Back To Course1984 Study Guide
9 chapters | 78 lessons
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George Orwell's hugely popular novel 1984 tells the story of one man attempting to fight an oppressive government in a futuristic dystopia. A dystopia is a fictional society in which the citizens are miserable due to some factor, whether it's a totalitarian government, human-killing androids, or zombies.
Winston Smith, the protagonist of 1984, attempts to fight the super-oppressive and controlling Ingsoc Inner Party that controls the superstate Oceania, where Winston lives. The Inner Party is made up of a tiny group of men who run everything from behind the scenes. Their systematic oppression of the citizens of Oceania means people have no privacy and are constantly monitored by telescreens, which are televisions that can both be watched and can watch the viewer in return.
Citizens must be completely devoted to the Party, and they basically must worship the symbol of Ingsoc: Big Brother. Big Brother is a mustachioed man appearing on almost all propaganda in Oceania. He probably was made up by the Party. So is there any opposition at all to Ingsoc or to Big Brother?
Emmanuel Goldstein is the number one enemy of the state and a mysterious, enigmatic former Party member who went rogue at some point in the past. This is all very good and interesting, but here's the thing about Emmanuel Goldstein: he may or may not actually exist. He may, in fact, be a creation of the Party's propaganda machine, created in order to drum up support and affection for Big Brother. This means you never get a clear, fully-formed picture of the guy throughout the novel.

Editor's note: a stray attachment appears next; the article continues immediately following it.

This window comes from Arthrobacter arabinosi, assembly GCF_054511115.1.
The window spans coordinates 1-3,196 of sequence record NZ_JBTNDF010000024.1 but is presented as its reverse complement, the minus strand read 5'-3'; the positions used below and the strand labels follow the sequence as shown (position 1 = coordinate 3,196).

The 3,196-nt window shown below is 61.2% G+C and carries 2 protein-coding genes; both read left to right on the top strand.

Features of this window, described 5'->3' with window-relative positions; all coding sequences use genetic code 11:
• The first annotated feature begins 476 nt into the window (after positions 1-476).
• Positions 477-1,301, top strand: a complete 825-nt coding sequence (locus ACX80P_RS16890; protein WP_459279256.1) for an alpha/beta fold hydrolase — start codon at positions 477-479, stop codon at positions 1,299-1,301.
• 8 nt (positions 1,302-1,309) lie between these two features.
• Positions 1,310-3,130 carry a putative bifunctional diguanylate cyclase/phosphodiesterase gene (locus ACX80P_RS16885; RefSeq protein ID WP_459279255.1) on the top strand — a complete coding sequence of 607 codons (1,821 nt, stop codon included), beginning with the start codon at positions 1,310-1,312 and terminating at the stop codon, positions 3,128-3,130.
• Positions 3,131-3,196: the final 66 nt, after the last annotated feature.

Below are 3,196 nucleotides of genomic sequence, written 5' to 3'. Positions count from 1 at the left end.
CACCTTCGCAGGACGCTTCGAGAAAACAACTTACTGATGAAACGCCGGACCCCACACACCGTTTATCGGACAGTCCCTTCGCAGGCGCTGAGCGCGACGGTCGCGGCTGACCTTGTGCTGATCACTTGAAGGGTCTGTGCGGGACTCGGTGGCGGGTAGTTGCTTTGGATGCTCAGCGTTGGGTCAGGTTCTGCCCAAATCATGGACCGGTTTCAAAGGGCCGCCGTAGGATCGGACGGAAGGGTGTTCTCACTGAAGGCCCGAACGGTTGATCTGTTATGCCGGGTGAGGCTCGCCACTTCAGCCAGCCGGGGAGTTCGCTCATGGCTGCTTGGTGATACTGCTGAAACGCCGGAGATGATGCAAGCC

Although Goldstein was once a close ally of Big Brother, it's rumored that he split from his former comrade shortly after the Party took power and fled to go into hiding. There's also a rumor that, after the split, Goldstein formed a Brotherhood to oppose Big Brother. The Brotherhood supposedly fight for freedom from the oppressive government. Goldstein is portrayed as the enemy of Big Brother and, therefore, the enemy of all right-thinking Oceanians. According to Ingsoc propaganda, Goldstein is a wormy, slimy, good-for-nothing traitor. In artist renderings, which appear on telescreens across Oceania, he's ugly too. Not only this, but Goldstein is used as a scapegoat. Someone betrays Party secrets? Must be Goldstein's fault!
There's got to be a catch, though, right? It all seems too perfect. If you're thinking that, then you're absolutely correct in your suspicions. Goldstein is supposedly the head of an anti-Party, anti-Big Brother group that may or may not actually exist. He's supposedly written an anti-Ingsoc book that may or may not be churned out by the Party in order to catch traitors. He's supposedly this sinister, evil man, bent on throwing out Big Brother.